In caring for those within our local sphere, we sow the seeds of a more expansive altruism. The Irish statesman Edmund Burke envisioned a natural progression of commitments: “To be attached to the subdivision, to love the little platoon we belong to in society, is the first principle (the germ as it were) of public affections,” he wrote. It is in going beyond our “little platoon” that we proceed to a love of country.
In Britain, the prime minister has issued an invitation for the public to help develop a statement of British values. People throughout the country will be consulted, and the government will convene a “citizens’ summit” to deliberate on what it means to be British. The aim is to formulate a “bill of rights and duties” for citizens. There is talk of writing a constitution, instituting a “British Day,” and revisiting the national anthem, “God Save the Queen.”
The British people are reacting in a variety of ways to these efforts. So, from a distance, am I. The educator in me sees possibilities. Teachers, for example, could invite their students to reflect on their British citizenship: What rights are they accorded, and what obligations are they expected to fulfill? What British traditions ought to be preserved and/or celebrated? Teachers could encourage young people to interview their older relatives or neighbors to explore their heritage. They could also put before their students historical, cultural, and political facts about British and other societies, to help them make useful comparisons.
Students might also—in learning about a range of possibilities—envision solutions to problems. They might, for example, gather ideas for how to help the National Trust conserve mountain paths eroded by hundreds of hikers each summer. I would hope that attendees at a citizens’ summit would consider how to capitalize on young people’s intelligence, energies, and talents, and discuss how to encourage their engagement with national concerns.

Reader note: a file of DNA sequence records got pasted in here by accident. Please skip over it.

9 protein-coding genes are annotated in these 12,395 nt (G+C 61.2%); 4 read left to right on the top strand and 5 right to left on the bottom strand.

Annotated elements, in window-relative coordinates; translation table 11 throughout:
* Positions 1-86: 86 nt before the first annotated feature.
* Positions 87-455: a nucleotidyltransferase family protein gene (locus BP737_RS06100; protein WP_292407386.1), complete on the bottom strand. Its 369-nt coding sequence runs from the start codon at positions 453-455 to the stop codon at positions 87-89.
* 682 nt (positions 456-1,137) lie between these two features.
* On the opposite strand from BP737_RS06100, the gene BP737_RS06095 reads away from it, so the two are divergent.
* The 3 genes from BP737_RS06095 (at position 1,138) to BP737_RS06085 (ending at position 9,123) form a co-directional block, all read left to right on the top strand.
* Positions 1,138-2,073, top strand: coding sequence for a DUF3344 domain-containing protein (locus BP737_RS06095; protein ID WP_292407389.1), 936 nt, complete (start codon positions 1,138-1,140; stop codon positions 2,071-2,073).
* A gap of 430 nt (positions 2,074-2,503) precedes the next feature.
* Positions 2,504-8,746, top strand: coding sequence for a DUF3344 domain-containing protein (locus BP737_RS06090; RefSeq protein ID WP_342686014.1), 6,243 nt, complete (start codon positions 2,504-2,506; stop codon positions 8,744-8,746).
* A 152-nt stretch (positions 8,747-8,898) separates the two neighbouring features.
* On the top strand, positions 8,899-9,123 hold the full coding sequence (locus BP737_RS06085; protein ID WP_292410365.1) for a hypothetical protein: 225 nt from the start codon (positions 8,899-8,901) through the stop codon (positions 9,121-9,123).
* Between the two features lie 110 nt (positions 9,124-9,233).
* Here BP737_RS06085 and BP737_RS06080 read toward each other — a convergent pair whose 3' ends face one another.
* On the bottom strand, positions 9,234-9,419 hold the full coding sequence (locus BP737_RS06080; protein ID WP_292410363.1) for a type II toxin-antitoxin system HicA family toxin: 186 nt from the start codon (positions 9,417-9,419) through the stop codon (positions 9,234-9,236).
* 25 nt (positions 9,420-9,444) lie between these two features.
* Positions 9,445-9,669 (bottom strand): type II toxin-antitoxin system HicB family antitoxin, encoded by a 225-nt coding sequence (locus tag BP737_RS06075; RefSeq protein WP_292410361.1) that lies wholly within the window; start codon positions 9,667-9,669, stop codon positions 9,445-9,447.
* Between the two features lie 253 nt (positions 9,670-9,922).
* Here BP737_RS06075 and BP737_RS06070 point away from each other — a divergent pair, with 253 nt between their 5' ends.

This is as true in America as in Britain or any other democracy: When citizenship is taught in the context of loving relationships with teachers, in a mature nation, students’ vision can be stretched. They can seek (in any measure) to ameliorate the plights of peoples subjected to war, poverty, natural disasters, epidemics, or terrorism; this sphere encompasses fellow human beings who are citizens elsewhere. As University of Pennsylvania President Amy Gutmann has said, “[P]ublic education ought to cultivate in all students the skills and virtues of democratic citizenship, including the capacity to deliberate about the demands of justice for all individuals.”
Lest students feel overwhelmed, we can make clear that the question is not “What can I do that will actually make a difference on a global scale?” but rather, “What modest action on my part can improve the lives of others?”
When I was in high school, a woman called Bunny taught a group of us girls how to raise money for Cancer Care. On weekends, I stood in the entryway of a department store that sold luxury and household goods, canister in hand. As people left the store, I politely yet assertively asked them to make a contribution. At the time, I knew few people with that dreaded diagnosis, yet during those hours there was nothing more important to me than helping anonymous sufferers by raising money for cancer research.
Caring for others begins at home. With proper education, it spreads. It is the educator’s moral obligation to help students embrace causes larger than themselves, and to encourage them to display good citizenship in all spheres of life.
Vol. 28, Issue 02, Page 28